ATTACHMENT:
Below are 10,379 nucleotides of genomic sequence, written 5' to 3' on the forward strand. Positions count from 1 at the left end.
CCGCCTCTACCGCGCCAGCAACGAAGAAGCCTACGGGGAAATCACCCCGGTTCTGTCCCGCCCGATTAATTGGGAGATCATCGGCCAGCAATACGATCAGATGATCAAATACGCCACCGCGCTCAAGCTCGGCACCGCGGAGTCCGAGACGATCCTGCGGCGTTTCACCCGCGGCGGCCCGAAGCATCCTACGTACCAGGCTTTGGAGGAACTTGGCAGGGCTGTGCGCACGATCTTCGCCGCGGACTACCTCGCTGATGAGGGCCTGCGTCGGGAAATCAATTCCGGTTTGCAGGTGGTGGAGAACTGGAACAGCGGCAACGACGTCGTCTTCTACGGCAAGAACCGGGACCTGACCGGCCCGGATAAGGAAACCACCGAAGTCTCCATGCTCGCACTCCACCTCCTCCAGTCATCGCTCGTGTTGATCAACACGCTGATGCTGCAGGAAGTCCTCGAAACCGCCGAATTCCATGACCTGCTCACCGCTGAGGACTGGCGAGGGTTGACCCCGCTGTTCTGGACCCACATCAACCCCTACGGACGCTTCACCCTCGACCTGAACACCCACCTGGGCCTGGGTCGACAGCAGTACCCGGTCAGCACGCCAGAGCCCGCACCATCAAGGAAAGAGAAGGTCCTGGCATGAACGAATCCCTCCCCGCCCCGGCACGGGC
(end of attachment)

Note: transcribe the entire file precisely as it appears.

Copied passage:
Below are 10,379 nucleotides of genomic sequence, written 5' to 3' on the forward strand. Positions count from 1 at the left end.
CCGCCTCTACCGCGCCAGCAACGAAGAAGCCTACGGGGAAATCACCCCGGTTCTGTCCCGCCCGATTAATTGGGAGATCATCGGCCAGCAATACGATCAGATGATCAAATACGCCACCGCGCTCAAGCTCGGCACCGCGGAGTCCGAGACGATCCTGCGGCGTTTCACCCGCGGCGGCCCGAAGCATCCTACGTACCAGGCTTTGGAGGAACTTGGCAGGGCTGTGCGCACGATCTTCGCCGCGGACTACCTCGCTGATGAGGGCCTGCGTCGGGAAATCAATTCCGGTTTGCAGGTGGTGGAGAACTGGAACAGCGGCAACGACGTCGTCTTCTACGGCAAGAACCGGGACCTGACCGGCCCGGATAAGGAAACCACCGAAGTCTCCATGCTCGCACTCCACCTCCTCCAGTCATCGCTCGTGTTGATCAACACGCTGATGCTGCAGGAAGTCCTCGAAACCGCCGAATTCCATGACCTGCTCACCGCTGAGGACTGGCGAGGGTTGACCCCGCTGTTCTGGACCCACATCAACCCCTACGGACGCTTCACCCTCGACCTGAACACCCACCTGGGCCTGGGTCGACAGCAGTACCCGGTCAGCACGCCAGAGCCCGCACCATCAAGGAAAGAGAAGGTCCTGGCATGAACGAATCCCTCCCCGCCCCGGCACGGGC